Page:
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Control over the security services is a key ingredient of political survival in authoritarian regimes. This is particularly true during periods of leadership succession and high political uncertainty. In this paper, we compare the strategy used by Vladimir Putin towards the siloviki – the Russian security services – with that employed by Xi Jinping towards the Chinese security services. We find that in both countries, the security services have been significantly strengthened in recent years, while at the same time extensive anti-corruption campaigns have been used to eliminate key officials within the security structures. We argue that both developments can be seen as elements of a strategy to increase control over the public, while eliminating potential competition from regime insiders, in view of a deteriorating economic situation, and the constitutional (or quasi-constitutional) term limits faced by Vladimir Putin and Xi Jinping in 2024 and 2022, respectively.

In: Russian Politics

Abstract

An array of qualitative and quantitative information on 2016–2020 Russian governors’ replacements is used to analyze decision-making and the patterns of governors’ appointments as well as their evolution in conjunction with regime transformation and regional variation. Regression analysis is used to establish what factors influence replacements, based on regional monitoring data from the Committee of Civic Initiatives. Ethnic republics in the North Caucasus are taken as a special case.

In: Russian Politics
Authors: and

Abstract

Although 4 July 2020 saw the coming into force of constitutional changes in Russia, this was far from the end of the story. Most clearly, these changes to the 1993 constitution required implementation, including through amendments to, and the writing of new pieces of, federal legislation. In part, this process was the mundane work of legal bureaucrats, tweaking and creating many pieces of legislation to reflect the new constitutional text. But the implementation process also reveals much more about the broader constitutional reform project. This article reviews the implementation process, discussing its complexity, the improvisation shown when fleshing out certain new constitutional details, its relationship with other political developments, and the chasm laid bare between Putin’s promise of the rebalancing of power in his 15 January 2020 Address to the Federal Assembly versus the reality of reform in practice.

Open Access
In: Russian Politics

Russia’s political system must be understood as inherently dynamic, with constant regime change being essential to how the regime operates and survives. This regime change does not proceed monotonically toward ever tighter authoritarianism, but can move in both liberal and repressive directions at different times. While on aggregate the trend has been to greater authoritarianism under Putin, certain liberalizing moves have also been important that are meaningful for how ordinary Russians and elites experience their own regime, and greater repressiveness is not foreordained. We document two forms of endemic regime dynamism in Russia, each involving contingent, improvisational efforts at short-term recalibration in response to crises that are both endogenous and exogenous to the regime: structural improvisation and ideational improvisation.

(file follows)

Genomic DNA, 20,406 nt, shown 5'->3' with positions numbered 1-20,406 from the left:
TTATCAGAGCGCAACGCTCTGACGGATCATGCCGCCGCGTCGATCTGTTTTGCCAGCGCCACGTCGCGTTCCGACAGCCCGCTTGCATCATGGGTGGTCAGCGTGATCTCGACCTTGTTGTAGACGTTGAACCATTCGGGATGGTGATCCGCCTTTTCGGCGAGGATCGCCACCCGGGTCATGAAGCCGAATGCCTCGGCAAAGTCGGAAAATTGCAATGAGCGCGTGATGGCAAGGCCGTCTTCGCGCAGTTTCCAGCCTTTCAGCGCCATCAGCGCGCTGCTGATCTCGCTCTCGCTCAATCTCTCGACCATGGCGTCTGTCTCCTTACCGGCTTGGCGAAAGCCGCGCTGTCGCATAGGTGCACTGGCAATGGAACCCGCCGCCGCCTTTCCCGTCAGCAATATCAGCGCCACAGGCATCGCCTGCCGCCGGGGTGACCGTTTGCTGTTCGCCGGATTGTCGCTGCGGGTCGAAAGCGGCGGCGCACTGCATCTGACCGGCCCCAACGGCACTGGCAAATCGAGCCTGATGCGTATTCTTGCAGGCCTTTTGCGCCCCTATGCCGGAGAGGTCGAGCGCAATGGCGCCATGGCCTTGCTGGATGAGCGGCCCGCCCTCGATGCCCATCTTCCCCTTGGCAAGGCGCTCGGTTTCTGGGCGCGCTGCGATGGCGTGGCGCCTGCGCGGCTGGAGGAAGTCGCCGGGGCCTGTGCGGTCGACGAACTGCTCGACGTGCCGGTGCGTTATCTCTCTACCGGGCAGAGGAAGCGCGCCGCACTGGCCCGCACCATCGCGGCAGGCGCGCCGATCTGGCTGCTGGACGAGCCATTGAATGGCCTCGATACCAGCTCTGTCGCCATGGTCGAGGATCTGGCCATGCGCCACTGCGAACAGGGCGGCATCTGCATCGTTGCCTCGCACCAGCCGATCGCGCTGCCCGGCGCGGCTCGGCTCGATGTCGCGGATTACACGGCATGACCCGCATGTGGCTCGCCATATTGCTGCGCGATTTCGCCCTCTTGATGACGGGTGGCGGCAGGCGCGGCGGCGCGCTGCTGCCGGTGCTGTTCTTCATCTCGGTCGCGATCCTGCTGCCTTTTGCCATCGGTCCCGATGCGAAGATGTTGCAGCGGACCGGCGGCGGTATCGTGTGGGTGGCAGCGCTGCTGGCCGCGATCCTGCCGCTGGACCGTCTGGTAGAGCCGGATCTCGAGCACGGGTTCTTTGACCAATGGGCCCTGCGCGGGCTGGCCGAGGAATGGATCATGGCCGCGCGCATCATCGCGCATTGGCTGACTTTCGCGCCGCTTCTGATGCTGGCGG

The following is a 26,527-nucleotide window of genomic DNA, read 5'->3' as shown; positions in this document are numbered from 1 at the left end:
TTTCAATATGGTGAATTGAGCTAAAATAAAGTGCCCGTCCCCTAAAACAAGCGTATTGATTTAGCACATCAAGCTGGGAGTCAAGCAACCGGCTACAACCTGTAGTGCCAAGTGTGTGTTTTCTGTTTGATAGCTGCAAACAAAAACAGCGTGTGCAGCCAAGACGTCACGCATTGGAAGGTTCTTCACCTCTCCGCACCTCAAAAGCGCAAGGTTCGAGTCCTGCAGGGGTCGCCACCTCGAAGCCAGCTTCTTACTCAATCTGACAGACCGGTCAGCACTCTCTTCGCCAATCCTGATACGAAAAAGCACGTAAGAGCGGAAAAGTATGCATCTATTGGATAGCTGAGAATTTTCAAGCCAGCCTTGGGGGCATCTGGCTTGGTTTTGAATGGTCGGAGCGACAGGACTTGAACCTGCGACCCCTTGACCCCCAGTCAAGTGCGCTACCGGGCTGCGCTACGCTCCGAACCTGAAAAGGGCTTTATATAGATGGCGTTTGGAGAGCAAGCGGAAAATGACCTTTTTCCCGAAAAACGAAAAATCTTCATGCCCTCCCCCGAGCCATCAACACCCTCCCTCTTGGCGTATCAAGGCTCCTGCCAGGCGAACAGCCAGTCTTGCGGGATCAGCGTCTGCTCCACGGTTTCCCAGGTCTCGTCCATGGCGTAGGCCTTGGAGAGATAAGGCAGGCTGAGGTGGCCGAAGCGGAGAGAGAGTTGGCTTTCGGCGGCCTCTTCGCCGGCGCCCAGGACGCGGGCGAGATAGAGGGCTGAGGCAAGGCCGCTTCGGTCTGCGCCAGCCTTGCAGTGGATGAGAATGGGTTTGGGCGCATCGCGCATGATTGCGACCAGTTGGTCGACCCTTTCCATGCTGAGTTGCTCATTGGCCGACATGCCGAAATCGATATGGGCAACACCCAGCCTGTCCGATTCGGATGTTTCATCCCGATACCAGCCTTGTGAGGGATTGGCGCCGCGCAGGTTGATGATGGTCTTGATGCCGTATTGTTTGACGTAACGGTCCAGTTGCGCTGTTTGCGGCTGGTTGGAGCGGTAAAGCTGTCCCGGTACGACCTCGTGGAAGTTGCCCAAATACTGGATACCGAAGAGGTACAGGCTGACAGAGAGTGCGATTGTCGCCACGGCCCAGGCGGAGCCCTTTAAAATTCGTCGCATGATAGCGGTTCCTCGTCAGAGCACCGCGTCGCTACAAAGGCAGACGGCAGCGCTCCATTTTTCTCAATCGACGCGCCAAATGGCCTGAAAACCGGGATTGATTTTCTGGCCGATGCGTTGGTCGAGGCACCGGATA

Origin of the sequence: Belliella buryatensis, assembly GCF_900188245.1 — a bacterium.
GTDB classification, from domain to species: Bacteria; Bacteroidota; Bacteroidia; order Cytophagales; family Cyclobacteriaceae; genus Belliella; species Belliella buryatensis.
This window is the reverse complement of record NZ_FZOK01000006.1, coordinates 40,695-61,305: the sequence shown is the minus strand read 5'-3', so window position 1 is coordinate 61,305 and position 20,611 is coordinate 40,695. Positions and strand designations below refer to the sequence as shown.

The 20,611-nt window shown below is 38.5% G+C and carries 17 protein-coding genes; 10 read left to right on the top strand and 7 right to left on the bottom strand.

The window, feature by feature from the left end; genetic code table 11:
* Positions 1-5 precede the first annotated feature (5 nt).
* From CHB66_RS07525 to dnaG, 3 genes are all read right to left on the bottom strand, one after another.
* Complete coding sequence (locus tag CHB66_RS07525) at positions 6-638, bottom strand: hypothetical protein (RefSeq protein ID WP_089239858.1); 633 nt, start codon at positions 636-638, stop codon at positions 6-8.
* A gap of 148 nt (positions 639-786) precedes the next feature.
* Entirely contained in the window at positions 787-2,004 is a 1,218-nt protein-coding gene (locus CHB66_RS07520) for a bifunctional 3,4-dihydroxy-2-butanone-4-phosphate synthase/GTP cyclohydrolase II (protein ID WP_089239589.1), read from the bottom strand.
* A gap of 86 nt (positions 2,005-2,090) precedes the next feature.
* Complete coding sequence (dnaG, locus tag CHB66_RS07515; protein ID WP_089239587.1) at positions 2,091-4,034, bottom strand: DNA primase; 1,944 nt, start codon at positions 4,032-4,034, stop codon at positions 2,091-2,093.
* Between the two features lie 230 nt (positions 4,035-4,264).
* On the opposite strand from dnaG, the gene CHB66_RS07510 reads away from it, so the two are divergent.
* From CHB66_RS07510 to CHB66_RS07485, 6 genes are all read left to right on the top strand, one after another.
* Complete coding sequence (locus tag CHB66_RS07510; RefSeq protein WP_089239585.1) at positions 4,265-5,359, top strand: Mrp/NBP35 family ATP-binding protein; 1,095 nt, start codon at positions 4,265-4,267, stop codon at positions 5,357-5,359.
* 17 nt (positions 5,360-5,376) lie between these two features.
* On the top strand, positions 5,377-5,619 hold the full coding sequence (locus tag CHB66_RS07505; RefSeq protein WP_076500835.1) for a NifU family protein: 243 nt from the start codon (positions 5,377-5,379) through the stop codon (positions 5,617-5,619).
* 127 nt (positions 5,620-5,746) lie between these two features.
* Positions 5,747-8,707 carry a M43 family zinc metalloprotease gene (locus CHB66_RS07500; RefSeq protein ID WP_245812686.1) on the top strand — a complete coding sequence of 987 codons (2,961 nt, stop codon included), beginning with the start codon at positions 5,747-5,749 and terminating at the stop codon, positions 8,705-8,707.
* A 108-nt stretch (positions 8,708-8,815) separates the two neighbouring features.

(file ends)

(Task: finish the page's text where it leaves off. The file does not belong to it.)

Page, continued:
In: Russian Politics

Wood anatomical features may be visible on the microscopic as well as on the macroscopic scale. While the former can often be quantified by detailed wood anatomical analyses, the latter are often treated as qualitative features or as binary variables (present/absent). Macroscopic tree-ring features can be quantified in terms of frequency, intensity, or classified according to their position within a tree ring, like intra-annual density variations (IADFs) in conifers or frost rings in earlywood or latewood. Although some of these tree-ring features, like e.g. missing rings or IADFs are often seen as anomalies, hampering dendrochronologists to perform proper crossdating of tree-ring series, many of these properties are formed under extreme environmental stress or heavy impact, and could mark these extreme events by the manifestation in the wood anatomical structures throughout the lifespan of trees. The described tree-ring features form discrete time-series of extreme events. For example, flood rings may be marked by lunar-shaped earlywood vessels or enlarged latewood vessels in ring-porous oaks. White earlywood rings and light rings indicate reduced cell wall thickness and lignification occurring in very cold years. Frost rings result from cambial cell death during abrupt cooling events in the growing season. Missing rings and IADFs are mainly caused by drought events. Characteristic variations in earlywood vessel size, shape, or number in ring-porous oak species are markers for flood events, defoliation, heat stress, or drought. Traumatic resin ducts may be triggered by a range of biotic or environmental stressors, including wounding, fires or mechanical factors. Reaction wood is indicative of mechanical stress, often related to geomorphic events. In many cases anatomical responses are unspecific and may be caused by different stressors or extreme events. Additionally, the sensitivity of trees to form such features may vary between species, or between life stages within one species. We critically evaluate the indicative value of different wood anatomical tree-ring features for environmental reconstructions.

Free access
In: IAWA Journal